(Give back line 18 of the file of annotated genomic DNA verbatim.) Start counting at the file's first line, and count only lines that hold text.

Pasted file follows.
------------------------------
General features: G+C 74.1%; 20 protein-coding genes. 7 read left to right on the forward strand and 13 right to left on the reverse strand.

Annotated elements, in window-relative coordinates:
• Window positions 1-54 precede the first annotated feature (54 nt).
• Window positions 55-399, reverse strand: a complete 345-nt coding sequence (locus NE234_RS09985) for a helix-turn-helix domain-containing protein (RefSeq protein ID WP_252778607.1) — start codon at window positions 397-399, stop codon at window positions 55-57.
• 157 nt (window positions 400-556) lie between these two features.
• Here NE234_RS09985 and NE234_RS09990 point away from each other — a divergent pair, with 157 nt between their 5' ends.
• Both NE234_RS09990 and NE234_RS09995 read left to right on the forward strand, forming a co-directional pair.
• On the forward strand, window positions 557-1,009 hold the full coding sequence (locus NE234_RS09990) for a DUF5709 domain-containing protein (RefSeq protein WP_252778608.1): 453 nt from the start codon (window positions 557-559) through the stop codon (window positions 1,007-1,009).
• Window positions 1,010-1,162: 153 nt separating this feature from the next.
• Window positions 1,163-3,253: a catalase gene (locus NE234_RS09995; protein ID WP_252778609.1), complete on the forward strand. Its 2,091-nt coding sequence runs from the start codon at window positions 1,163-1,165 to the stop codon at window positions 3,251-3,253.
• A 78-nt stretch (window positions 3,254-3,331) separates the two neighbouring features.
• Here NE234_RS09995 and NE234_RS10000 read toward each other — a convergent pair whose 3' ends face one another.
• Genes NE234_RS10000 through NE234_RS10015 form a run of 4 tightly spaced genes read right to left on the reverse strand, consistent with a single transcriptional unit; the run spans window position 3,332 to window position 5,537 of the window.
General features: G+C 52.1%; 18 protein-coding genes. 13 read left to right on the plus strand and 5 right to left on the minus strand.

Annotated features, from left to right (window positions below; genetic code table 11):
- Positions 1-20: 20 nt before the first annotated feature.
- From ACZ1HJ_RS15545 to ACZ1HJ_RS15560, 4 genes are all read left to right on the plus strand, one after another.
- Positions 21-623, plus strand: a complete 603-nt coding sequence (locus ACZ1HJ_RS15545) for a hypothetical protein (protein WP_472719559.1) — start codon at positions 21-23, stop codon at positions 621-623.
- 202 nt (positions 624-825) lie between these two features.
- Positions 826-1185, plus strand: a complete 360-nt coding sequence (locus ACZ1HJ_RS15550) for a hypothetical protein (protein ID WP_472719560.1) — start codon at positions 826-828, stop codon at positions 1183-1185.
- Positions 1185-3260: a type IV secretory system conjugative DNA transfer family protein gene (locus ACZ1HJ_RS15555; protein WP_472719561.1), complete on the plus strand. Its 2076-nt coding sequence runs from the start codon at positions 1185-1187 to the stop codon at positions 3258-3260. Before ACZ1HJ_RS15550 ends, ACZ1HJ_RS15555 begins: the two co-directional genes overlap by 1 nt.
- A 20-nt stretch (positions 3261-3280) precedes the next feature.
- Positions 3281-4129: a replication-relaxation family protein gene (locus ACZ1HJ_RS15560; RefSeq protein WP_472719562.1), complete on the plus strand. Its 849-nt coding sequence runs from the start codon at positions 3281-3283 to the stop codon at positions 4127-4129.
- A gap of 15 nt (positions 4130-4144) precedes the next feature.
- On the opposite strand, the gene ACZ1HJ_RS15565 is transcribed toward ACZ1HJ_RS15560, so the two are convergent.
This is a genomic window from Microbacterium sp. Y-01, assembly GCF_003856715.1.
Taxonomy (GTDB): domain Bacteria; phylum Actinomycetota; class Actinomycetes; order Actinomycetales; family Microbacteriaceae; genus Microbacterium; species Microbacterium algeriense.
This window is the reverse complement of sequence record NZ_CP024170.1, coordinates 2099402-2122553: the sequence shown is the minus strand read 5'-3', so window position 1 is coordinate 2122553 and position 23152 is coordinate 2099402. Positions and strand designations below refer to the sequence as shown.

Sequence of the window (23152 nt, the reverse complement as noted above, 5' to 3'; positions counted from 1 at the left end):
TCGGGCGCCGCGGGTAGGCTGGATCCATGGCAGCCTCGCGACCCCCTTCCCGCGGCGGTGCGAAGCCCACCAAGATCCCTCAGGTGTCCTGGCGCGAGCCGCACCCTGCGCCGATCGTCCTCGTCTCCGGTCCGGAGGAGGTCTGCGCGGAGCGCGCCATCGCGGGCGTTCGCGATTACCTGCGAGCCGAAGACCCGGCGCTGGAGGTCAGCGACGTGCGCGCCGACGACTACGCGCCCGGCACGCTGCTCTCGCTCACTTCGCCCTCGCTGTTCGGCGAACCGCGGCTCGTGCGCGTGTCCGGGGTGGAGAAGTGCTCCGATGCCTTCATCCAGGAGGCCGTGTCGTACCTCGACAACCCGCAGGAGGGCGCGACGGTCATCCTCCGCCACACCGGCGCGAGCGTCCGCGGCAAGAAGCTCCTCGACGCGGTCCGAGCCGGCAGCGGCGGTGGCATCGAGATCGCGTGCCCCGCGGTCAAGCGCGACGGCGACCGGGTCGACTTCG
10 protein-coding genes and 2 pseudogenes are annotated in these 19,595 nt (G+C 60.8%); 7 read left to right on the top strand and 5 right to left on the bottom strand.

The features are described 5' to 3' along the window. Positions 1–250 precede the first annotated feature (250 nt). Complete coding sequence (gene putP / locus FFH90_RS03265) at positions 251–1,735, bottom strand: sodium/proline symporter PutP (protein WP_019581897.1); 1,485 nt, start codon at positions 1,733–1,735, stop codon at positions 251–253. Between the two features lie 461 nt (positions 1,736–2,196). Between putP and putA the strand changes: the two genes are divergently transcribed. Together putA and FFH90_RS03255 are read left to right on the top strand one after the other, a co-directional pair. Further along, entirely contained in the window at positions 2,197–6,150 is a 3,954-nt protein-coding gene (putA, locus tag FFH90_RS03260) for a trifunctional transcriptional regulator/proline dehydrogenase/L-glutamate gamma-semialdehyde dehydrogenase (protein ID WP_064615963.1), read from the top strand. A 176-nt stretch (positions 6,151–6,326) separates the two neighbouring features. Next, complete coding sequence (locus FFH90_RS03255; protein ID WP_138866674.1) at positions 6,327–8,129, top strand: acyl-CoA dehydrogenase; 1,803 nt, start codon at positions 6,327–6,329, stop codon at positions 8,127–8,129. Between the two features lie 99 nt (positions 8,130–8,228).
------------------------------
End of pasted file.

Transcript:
- Positions 21-623, plus strand: a complete 603-nt coding sequence (locus ACZ1HJ_RS15545) for a hypothetical protein (protein WP_472719559.1) — start codon at positions 21-23, stop codon at positions 621-623.